Some modifications to (1) have been proposed with the goal to alleviate negative effects related to the parameters of such equation. The concept of the inertia weight  was proposed to reduce strong attractions to the best positions previously reached, information that is included in the previous velocity. The following equation shows this modification: where is usually a value within the range and it is preferably decreased over the time.
Another modification to (1) considers a constriction factor  whose goal is to balance global exploration and local exploitation of the swarm. The following equation shows this modification: where has a default value  of 0.729, but it could be set to a different value.
Many other variants have been proposed in order to increase the exploration step and obtain a fast convergence. For example, in  the authors used a decreasing proportional coefficient and a random exploration velocity, in  the velocity equation was modified with the addition of a term simulating the center of the mass used in the Big Bang-Big Crunch algorithm, and in  the authors presented a PSO with a learning strategy based on the simulation of the human social communication behavior. For the same purpose, SiCPSO and MCEPSO are proposed and described below.
2.2. The SiCPSO Approach
The modifications introduced in the SiCPSO approach with respect to the classical PSO model are described as follows.
2.2.1. Updating Particles
Previous works [24, 25] presented a combined equation to updating the positions of particles. Those used the update equation presented by Kennedy and Eberhart . Here, a different version of that formula is employed (shown in (5)), as follows. Instead of using the common equation (2) (which uses (4) to update the velocity) in all the iterations, it is selected with a probability of 0.925. The rest of the time a Gaussian formula depicted in (5) is used. In this case, the position of each particle is randomly chosen from a Gaussian distribution with the mean selected as the average between the best position recorded for the particle and the best in the swarm. The standard deviation is the difference between these two values: Where is particle to be updated at iteration , is the Gaussian random generator, and and are, respectively, the best position reached by the particle at iteration and the best position reached by any particle in the swarm. The probability of selection adopted (0.925), was selected after performing a Latin hypercube design  (LHD) study.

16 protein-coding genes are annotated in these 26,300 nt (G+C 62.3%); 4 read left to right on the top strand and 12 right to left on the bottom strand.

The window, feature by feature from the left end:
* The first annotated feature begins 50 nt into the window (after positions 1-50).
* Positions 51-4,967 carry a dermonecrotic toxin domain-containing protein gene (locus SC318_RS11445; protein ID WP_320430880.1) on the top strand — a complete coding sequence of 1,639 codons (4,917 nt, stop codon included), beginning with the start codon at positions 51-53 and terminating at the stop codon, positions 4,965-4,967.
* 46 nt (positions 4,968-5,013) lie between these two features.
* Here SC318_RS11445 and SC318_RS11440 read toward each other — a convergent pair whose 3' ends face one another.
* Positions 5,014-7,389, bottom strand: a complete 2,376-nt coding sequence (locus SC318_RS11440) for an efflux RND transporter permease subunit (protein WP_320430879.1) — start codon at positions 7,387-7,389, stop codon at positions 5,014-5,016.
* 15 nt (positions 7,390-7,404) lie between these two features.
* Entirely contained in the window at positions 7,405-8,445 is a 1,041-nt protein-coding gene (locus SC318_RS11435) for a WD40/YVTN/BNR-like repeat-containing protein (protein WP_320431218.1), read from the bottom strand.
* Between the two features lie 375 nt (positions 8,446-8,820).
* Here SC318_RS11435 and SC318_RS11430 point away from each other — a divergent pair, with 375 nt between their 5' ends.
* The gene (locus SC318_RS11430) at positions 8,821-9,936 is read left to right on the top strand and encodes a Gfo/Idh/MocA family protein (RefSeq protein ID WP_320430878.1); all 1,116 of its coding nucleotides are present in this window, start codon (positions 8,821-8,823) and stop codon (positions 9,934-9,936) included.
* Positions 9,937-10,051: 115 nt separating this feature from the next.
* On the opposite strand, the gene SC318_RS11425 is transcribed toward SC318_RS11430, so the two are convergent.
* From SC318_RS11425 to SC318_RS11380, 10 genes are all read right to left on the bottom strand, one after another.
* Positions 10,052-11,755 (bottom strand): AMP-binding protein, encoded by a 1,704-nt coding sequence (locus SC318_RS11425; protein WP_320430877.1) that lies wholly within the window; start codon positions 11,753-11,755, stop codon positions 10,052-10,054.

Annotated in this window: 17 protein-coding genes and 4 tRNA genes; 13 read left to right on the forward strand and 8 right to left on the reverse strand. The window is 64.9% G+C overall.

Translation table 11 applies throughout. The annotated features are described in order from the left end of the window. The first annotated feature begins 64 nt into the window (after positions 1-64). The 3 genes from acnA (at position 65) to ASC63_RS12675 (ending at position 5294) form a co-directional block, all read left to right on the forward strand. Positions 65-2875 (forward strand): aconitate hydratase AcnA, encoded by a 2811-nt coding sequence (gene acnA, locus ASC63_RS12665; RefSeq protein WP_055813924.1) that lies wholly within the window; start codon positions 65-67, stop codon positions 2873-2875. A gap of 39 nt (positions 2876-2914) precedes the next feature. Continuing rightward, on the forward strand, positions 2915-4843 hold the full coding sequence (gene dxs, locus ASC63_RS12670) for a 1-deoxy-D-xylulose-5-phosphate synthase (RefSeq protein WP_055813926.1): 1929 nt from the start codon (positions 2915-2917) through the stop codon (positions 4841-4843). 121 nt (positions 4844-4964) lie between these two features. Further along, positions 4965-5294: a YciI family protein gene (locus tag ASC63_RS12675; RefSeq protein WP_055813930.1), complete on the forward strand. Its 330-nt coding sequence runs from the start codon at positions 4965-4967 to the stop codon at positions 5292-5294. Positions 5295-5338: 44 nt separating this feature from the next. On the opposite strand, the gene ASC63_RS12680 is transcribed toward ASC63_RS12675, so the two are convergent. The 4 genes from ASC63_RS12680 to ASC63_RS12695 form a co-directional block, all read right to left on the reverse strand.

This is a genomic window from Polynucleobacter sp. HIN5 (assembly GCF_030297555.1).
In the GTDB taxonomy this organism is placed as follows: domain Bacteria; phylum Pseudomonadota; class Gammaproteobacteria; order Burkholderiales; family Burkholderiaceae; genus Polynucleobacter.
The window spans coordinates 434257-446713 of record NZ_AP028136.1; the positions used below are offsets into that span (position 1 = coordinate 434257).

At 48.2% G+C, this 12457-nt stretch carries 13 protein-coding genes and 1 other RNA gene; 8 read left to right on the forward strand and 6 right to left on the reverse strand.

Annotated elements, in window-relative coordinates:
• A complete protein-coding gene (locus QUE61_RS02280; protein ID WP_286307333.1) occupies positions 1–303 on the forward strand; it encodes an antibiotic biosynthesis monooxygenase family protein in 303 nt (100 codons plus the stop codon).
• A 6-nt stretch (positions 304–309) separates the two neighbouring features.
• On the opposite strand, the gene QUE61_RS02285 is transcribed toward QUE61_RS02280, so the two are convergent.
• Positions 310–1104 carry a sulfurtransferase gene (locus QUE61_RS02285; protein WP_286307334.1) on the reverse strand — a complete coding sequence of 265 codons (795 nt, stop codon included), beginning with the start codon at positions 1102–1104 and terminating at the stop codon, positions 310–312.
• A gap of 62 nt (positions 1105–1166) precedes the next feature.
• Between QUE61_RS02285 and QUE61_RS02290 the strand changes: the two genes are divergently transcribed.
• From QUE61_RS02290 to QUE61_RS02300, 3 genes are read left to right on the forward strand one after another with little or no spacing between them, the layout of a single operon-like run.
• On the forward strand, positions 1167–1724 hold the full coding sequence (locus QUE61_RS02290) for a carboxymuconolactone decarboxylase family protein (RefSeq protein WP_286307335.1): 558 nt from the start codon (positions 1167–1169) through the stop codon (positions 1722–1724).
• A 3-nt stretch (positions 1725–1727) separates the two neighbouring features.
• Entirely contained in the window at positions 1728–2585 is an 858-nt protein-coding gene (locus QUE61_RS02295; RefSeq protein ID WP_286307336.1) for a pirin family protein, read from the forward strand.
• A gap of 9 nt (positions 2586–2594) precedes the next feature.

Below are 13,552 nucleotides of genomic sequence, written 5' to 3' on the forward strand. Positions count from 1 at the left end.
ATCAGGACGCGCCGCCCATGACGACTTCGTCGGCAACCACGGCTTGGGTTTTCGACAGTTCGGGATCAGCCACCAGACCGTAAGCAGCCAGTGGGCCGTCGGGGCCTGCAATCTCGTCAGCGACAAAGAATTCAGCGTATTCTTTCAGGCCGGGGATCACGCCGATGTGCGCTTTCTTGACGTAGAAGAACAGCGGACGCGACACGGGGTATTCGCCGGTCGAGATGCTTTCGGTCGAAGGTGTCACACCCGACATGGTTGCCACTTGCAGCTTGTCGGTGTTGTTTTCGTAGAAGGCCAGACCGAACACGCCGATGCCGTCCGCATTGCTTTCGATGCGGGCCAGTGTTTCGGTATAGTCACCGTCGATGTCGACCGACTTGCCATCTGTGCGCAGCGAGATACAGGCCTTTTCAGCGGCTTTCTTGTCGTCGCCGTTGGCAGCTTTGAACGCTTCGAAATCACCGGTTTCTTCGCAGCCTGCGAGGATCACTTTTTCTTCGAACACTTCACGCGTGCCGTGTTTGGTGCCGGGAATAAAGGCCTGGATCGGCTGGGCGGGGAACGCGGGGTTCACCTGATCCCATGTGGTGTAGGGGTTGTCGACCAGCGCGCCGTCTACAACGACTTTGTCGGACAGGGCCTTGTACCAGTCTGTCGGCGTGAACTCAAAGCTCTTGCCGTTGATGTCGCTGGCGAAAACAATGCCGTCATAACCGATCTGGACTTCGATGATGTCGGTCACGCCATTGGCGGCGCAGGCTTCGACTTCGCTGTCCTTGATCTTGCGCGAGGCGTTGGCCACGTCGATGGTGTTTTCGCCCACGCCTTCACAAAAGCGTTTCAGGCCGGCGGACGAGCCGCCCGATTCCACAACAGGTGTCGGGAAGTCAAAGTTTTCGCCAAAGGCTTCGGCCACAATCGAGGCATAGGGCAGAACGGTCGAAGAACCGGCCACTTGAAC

2.2.2. Handling Constraints
The constraint-handling method used in the proposed approach is one of the simplest. It is based on the following rule: “a feasible particle is preferred over an infeasible one.” This constraint-handling scheme is used when the pbest and gbest particles must be chosen at every iteration of the algorithm. It is carried out after updating each particle in the swarm and just before selecting new values for pbest and gbest particles. The method works as is described below. (i)If the particle is feasible but its corresponding pbest was infeasible, then the pbest is updated with the new value of the particle. (ii)If the particle is infeasible but its pbest is feasible, then no change is made. (iii)If both particle and pbest are infeasible, then the one closer to the feasible region is chosen. In order to do that, the algorithm stores the largest violation obtained for each constraint in each iteration. When an individual is found to be infeasible, the sum of its constraints violations (this value is normalized with respect to the largest violation stored so far) is the one considered as its distance to the feasible region.
The same process is applied to select the gbest particle at each iteration of the algorithm.